In conclusion, among all used methods in this work BOX-PCR turned out to be a powerful tool for the study of clinical P. aeruginosa isolates diversity. However, we suggest that maximum discrimination can be best achieved by a combination of phenotypic and genotypic methods.

 

ACKNOWLEDGEMENTS

We thank Mr. Henryk Matok for technical assistance. We are also grateful to Mrs. Agnieszka Krechowska for the provision of the bacterial strains. This work was supported by grants from the Nature Faculty, University of Natural Sciences and Humanities in Siedlce (Poland).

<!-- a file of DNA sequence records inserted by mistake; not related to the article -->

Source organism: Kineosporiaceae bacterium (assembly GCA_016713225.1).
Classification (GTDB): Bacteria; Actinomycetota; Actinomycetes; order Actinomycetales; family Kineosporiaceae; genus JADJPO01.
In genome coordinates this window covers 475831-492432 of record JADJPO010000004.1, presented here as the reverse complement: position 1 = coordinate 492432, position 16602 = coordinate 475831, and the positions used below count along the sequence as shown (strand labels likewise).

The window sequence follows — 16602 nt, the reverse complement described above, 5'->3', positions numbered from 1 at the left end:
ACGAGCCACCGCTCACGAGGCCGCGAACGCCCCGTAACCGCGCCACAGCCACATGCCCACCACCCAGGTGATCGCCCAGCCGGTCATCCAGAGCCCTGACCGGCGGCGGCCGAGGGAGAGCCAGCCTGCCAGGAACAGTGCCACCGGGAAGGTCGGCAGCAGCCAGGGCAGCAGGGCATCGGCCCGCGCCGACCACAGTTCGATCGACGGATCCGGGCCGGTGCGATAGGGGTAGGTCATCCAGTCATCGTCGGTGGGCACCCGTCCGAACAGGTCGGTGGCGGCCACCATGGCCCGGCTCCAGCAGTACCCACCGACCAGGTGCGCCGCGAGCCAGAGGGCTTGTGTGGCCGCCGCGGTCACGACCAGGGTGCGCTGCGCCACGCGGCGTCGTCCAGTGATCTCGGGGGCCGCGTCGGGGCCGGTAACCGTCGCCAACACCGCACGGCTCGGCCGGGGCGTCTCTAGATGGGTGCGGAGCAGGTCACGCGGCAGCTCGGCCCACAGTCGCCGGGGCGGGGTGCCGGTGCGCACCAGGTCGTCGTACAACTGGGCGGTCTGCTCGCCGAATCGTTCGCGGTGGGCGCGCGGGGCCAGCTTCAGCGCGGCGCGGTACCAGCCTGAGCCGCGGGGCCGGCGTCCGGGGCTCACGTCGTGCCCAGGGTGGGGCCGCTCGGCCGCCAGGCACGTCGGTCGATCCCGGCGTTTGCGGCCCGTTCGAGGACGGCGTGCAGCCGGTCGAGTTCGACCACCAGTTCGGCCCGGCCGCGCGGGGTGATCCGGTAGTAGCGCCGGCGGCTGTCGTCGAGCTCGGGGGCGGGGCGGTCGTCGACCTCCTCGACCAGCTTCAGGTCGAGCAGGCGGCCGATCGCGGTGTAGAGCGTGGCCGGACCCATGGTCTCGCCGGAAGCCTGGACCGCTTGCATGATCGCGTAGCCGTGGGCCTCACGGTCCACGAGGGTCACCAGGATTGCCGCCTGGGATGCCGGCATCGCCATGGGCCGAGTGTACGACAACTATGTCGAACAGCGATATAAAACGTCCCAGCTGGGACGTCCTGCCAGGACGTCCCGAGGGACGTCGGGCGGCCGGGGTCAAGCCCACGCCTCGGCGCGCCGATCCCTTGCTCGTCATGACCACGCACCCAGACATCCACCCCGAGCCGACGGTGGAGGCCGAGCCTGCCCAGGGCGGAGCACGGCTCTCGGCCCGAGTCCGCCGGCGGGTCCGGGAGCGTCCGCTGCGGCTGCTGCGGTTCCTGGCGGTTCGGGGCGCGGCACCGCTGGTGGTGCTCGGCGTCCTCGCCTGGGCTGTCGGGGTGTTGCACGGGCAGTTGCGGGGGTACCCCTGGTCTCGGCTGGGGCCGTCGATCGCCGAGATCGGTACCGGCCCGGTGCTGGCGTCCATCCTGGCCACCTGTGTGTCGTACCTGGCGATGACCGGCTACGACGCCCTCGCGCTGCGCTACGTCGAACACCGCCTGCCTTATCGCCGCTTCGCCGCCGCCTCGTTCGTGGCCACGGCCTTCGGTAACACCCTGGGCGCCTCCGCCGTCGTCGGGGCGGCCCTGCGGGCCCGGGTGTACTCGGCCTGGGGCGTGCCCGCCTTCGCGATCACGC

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Submitted: December 10, 2010; Returned to authors for corrections: March 22, 2011; Approved: June 06, 2011.

 

 

*Corresponding Author. Mailing address: Department of Microbiology, University of Natural Sciences and Humanities in Siedlce, 08-110 Siedlce Prusa Str. 12, 08-110 10.Siedlce, Poland.; Tel.: (+4825) 6431340 Fax: (+4825) 6431353.; E-mail: kwolska@uph.edu.pl